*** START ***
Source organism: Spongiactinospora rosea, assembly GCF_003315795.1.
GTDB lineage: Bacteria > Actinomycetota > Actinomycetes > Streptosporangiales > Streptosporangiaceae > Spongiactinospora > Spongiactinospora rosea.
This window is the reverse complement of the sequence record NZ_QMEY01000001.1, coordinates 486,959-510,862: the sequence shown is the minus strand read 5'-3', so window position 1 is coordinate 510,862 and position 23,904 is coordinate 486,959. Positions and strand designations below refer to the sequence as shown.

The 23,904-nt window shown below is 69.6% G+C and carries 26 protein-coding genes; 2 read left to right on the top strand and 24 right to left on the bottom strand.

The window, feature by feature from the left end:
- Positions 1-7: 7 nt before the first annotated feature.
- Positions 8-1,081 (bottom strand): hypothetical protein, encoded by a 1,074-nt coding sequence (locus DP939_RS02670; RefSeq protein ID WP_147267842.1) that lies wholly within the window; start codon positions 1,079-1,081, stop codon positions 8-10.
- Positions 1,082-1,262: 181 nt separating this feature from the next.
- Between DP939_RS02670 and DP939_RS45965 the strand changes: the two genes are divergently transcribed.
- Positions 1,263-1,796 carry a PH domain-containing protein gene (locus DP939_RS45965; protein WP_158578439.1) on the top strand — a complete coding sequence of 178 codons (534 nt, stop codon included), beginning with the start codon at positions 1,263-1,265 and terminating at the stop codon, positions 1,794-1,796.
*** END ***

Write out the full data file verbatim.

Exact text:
Source organism: Spongiactinospora rosea, assembly GCF_003315795.1.
GTDB lineage: Bacteria > Actinomycetota > Actinomycetes > Streptosporangiales > Streptosporangiaceae > Spongiactinospora > Spongiactinospora rosea.
This window is the reverse complement of the sequence record NZ_QMEY01000001.1, coordinates 486,959-510,862: the sequence shown is the minus strand read 5'-3', so window position 1 is coordinate 510,862 and position 23,904 is coordinate 486,959. Positions and strand designations below refer to the sequence as shown.

The 23,904-nt window shown below is 69.6% G+C and carries 26 protein-coding genes; 2 read left to right on the top strand and 24 right to left on the bottom strand.

The window, feature by feature from the left end:
- Positions 1-7: 7 nt before the first annotated feature.
- Positions 8-1,081 (bottom strand): hypothetical protein, encoded by a 1,074-nt coding sequence (locus DP939_RS02670; RefSeq protein ID WP_147267842.1) that lies wholly within the window; start codon positions 1,079-1,081, stop codon positions 8-10.
- Positions 1,082-1,262: 181 nt separating this feature from the next.
- Between DP939_RS02670 and DP939_RS45965 the strand changes: the two genes are divergently transcribed.
- Positions 1,263-1,796 carry a PH domain-containing protein gene (locus DP939_RS45965; protein WP_158578439.1) on the top strand — a complete coding sequence of 178 codons (534 nt, stop codon included), beginning with the start codon at positions 1,263-1,265 and terminating at the stop codon, positions 1,794-1,796.